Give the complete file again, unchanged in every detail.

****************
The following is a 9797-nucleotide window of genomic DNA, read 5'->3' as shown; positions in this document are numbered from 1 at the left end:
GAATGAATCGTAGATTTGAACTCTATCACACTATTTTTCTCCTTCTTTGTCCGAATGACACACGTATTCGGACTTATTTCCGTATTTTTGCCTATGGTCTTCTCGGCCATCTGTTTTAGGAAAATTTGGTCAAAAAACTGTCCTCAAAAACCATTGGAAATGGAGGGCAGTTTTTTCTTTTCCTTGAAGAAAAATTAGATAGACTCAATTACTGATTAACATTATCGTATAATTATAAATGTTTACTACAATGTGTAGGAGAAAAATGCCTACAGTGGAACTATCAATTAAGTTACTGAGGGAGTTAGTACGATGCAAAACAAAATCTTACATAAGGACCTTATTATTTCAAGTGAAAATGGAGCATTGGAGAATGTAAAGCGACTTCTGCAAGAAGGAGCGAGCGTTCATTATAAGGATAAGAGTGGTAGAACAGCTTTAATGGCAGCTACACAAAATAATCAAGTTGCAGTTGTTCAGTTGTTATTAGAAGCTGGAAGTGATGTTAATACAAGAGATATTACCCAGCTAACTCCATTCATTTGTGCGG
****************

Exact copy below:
The following is a 9797-nucleotide window of genomic DNA, read 5'->3' as shown; positions in this document are numbered from 1 at the left end:
GAATGAATCGTAGATTTGAACTCTATCACACTATTTTTCTCCTTCTTTGTCCGAATGACACACGTATTCGGACTTATTTCCGTATTTTTGCCTATGGTCTTCTCGGCCATCTGTTTTAGGAAAATTTGGTCAAAAAACTGTCCTCAAAAACCATTGGAAATGGAGGGCAGTTTTTTCTTTTCCTTGAAGAAAAATTAGATAGACTCAATTACTGATTAACATTATCGTATAATTATAAATGTTTACTACAATGTGTAGGAGAAAAATGCCTACAGTGGAACTATCAATTAAGTTACTGAGGGAGTTAGTACGATGCAAAACAAAATCTTACATAAGGACCTTATTATTTCAAGTGAAAATGGAGCATTGGAGAATGTAAAGCGACTTCTGCAAGAAGGAGCGAGCGTTCATTATAAGGATAAGAGTGGTAGAACAGCTTTAATGGCAGCTACACAAAATAATCAAGTTGCAGTTGTTCAGTTGTTATTAGAAGCTGGAAGTGATGTTAATACAAGAGATATTACCCAGCTAACTCCATTCATTTGTGCGG